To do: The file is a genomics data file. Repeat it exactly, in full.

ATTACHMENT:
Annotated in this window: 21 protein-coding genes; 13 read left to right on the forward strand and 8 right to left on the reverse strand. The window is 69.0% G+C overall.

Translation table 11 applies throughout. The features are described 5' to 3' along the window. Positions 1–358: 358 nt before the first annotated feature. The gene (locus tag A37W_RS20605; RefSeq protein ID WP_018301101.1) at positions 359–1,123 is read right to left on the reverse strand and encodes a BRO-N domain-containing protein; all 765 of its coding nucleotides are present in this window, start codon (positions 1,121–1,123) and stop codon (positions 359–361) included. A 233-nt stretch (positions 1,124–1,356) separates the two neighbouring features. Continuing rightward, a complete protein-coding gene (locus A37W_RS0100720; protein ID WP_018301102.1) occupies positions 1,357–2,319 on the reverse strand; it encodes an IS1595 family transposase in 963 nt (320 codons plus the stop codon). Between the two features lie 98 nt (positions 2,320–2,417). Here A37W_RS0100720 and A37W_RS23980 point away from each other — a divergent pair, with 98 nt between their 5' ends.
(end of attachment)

Annotated in this window: 21 protein-coding genes; 13 read left to right on the forward strand and 8 right to left on the reverse strand. The window is 69.0% G+C overall.

Translation table 11 applies throughout. The features are described 5' to 3' along the window. Positions 1–358: 358 nt before the first annotated feature. The gene (locus tag A37W_RS20605; RefSeq protein ID WP_018301101.1) at positions 359–1,123 is read right to left on the reverse strand and encodes a BRO-N domain-containing protein; all 765 of its coding nucleotides are present in this window, start codon (positions 1,121–1,123) and stop codon (positions 359–361) included. A 233-nt stretch (positions 1,124–1,356) separates the two neighbouring features. Continuing rightward, a complete protein-coding gene (locus A37W_RS0100720; protein ID WP_018301102.1) occupies positions 1,357–2,319 on the reverse strand; it encodes an IS1595 family transposase in 963 nt (320 codons plus the stop codon). Between the two features lie 98 nt (positions 2,320–2,417). Here A37W_RS0100720 and A37W_RS23980 point away from each other — a divergent pair, with 98 nt between their 5' ends.